Story by Kristi Jones / Contributing Writer
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The Federal Government Education Department finalized the changes to the Title IX Policy and have been put into place since Aug. 14.
“Our updated policy meets the new requirements of the federal regulations. The policy requires a member of the University community to file a formal complaint of sexual harassment, sexual assault, stalking, dating or domestic violence to a Title IX investigator. The investigator collects information from the parties involved or anyone who may have knowledge. The investigator summarizes the information. This part of the process is the same. However, rather than the summary report being sent directly to a hearing officer to determine if a violation occurred, a hearing officer will conduct a live hearing that includes cross examination of the parties and witnesses. The cross-examination will be conducted by an advisor that each party chooses. After the hearing, the hearing officer will prepare a report and determine if a University policy has been violated,” said Title IX Coordinator Marian Wilson.
The final draft of the policy changes was quickly met by opponents who believe that less students will come forward and report their trauma.
“We released a final rule that recognizes we can continue to combat sexual misconduct without abandoning our core values of fairness, presumption of innocence and due process,” DeVos said in a call with AP reporters.
The changes put into place will narrow the definition of what sexual harassment is and what requires colleges and investigate.
Students will not be able to question one another through a representative during live hearings. DeVos added new limits to her final ruling in the policy stating that students must never be allowed to speak to one another directly and only what campus official deem “relevant” can be asked.
The Education Department finalized the policy after reviewing more than 120,000 public comments in response to DeVos’ proposal.
The National Women’s Law Center has promised to take legal action.
“Betsy DeVos’ rules go into effect today but our fights in the courts continue. We are confident that these dangerous rules will eventually be set aside – but schools can’t wait. Schools must set a better standard for students by increasing protections for survivors of sexual harassment, instead of using this as an opportunity to risk student safety and dignity. As students head back to school during a health pandemic surrounded by uncertainty, schools can at least have students’ backs when it comes to sexual harassment and assault,” said Emily Martin, Vice President for Education and Workplace Justice at NWLC.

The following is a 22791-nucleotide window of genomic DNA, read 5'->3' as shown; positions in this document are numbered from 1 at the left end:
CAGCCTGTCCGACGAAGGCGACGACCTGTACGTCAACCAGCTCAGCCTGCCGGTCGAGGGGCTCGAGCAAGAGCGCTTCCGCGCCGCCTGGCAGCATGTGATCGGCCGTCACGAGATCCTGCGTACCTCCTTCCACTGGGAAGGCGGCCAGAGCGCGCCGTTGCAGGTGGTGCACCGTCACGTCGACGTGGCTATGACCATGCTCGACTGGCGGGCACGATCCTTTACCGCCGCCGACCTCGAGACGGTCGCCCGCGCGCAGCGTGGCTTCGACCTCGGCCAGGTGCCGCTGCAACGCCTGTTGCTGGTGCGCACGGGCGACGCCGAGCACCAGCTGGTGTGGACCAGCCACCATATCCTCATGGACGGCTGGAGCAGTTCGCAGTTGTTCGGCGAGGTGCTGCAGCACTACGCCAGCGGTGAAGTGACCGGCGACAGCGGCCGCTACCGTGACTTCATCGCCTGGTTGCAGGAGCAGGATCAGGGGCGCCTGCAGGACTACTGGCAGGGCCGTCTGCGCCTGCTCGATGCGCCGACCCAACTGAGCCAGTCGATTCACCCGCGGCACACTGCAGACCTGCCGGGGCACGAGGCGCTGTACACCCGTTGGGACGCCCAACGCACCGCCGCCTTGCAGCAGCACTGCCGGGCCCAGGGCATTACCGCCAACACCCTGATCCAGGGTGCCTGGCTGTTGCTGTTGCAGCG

Other opponents believe that the new policy forces the victims to relive their trauma.
The Association of Public and Land-Grant Universities, an association of more than 200 public universities, said they still have significant concerns about cross examinations, saying the requirement will likely discourage reporting.
The university will monitor the reports over the next year to see if there are changes, according to Wilson.
Under the new rules, the definition of sexual harassment is narrowed to include “unwelcome conduct determined by a reasonable person to be so severe, pervasive and objectively offensive” that it denies a person access to a school’s education programs or activity.
The Obama administration, by contrast, used a broader definition that included any “unwelcome conduct of a sexual nature,” including “sexual advances, requests for sexual favors and other verbal, nonverbal or physical conduct of a sexual nature.”
Universities and schools will be forced to dismiss any cases that does not meet all requirements of the updated definition. Any allegation of rape or sexual assault will be deemed to meet the new definition.
Wilson added, “Issues of sexual misconduct are traumatic regardless of the regulations or processes in place, and we should not forget that. We should also not forget that the new regulations will not change how an individual is treated in the process at [Middle Tennessee State University]. Respect and fairness are fundamental and will continue to be the standard for all who are involved. Additionally, supportive resources have always been available to both parties and they continue to be.”
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